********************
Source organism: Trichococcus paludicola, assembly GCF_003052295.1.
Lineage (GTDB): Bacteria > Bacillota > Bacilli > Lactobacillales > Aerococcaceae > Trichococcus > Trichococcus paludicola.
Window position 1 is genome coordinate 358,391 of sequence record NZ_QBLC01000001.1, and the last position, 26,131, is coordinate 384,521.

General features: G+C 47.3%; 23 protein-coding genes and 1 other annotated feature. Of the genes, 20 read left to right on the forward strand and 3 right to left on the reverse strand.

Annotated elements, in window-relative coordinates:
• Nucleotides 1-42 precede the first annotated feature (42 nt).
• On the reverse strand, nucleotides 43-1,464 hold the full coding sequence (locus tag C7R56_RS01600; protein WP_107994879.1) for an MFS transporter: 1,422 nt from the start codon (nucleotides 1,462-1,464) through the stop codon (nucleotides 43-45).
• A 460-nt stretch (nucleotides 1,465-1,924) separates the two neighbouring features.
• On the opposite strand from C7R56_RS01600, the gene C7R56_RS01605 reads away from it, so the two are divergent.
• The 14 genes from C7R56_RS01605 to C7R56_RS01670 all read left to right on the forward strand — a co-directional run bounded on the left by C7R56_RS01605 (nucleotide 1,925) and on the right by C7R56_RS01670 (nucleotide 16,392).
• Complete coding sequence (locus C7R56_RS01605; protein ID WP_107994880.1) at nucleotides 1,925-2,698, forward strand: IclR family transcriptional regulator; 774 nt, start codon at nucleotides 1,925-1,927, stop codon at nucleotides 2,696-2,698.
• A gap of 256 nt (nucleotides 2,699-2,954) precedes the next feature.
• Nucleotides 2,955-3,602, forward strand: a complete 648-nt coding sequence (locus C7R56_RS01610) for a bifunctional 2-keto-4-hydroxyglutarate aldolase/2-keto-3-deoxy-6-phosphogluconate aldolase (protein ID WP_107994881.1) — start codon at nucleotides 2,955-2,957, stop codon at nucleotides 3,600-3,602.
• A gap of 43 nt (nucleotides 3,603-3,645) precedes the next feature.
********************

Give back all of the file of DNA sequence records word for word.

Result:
Source organism: Trichococcus paludicola, assembly GCF_003052295.1.
Lineage (GTDB): Bacteria > Bacillota > Bacilli > Lactobacillales > Aerococcaceae > Trichococcus > Trichococcus paludicola.
Window position 1 is genome coordinate 358,391 of sequence record NZ_QBLC01000001.1, and the last position, 26,131, is coordinate 384,521.

General features: G+C 47.3%; 23 protein-coding genes and 1 other annotated feature. Of the genes, 20 read left to right on the forward strand and 3 right to left on the reverse strand.

Annotated elements, in window-relative coordinates:
• Nucleotides 1-42 precede the first annotated feature (42 nt).
• On the reverse strand, nucleotides 43-1,464 hold the full coding sequence (locus tag C7R56_RS01600; protein WP_107994879.1) for an MFS transporter: 1,422 nt from the start codon (nucleotides 1,462-1,464) through the stop codon (nucleotides 43-45).
• A 460-nt stretch (nucleotides 1,465-1,924) separates the two neighbouring features.
• On the opposite strand from C7R56_RS01600, the gene C7R56_RS01605 reads away from it, so the two are divergent.
• The 14 genes from C7R56_RS01605 to C7R56_RS01670 all read left to right on the forward strand — a co-directional run bounded on the left by C7R56_RS01605 (nucleotide 1,925) and on the right by C7R56_RS01670 (nucleotide 16,392).
• Complete coding sequence (locus C7R56_RS01605; protein ID WP_107994880.1) at nucleotides 1,925-2,698, forward strand: IclR family transcriptional regulator; 774 nt, start codon at nucleotides 1,925-1,927, stop codon at nucleotides 2,696-2,698.
• A gap of 256 nt (nucleotides 2,699-2,954) precedes the next feature.
• Nucleotides 2,955-3,602, forward strand: a complete 648-nt coding sequence (locus C7R56_RS01610) for a bifunctional 2-keto-4-hydroxyglutarate aldolase/2-keto-3-deoxy-6-phosphogluconate aldolase (protein ID WP_107994881.1) — start codon at nucleotides 2,955-2,957, stop codon at nucleotides 3,600-3,602.
• A gap of 43 nt (nucleotides 3,603-3,645) precedes the next feature.